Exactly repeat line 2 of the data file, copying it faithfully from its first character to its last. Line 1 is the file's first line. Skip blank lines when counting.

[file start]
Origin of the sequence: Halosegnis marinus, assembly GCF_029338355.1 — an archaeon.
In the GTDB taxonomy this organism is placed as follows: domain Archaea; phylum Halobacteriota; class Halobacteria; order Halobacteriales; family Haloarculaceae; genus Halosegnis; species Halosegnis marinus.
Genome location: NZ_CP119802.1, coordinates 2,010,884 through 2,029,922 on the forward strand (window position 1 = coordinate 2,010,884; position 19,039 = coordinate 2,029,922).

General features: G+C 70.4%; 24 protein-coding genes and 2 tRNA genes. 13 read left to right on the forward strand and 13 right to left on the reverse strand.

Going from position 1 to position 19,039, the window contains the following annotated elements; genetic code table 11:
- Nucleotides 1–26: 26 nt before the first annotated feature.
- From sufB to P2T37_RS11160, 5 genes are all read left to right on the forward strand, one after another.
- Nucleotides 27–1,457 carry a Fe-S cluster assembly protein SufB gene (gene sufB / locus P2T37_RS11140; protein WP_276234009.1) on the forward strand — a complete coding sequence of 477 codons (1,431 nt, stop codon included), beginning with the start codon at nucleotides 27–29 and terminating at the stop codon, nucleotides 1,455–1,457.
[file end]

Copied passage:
In the GTDB taxonomy this organism is placed as follows: domain Archaea; phylum Halobacteriota; class Halobacteria; order Halobacteriales; family Haloarculaceae; genus Halosegnis; species Halosegnis marinus.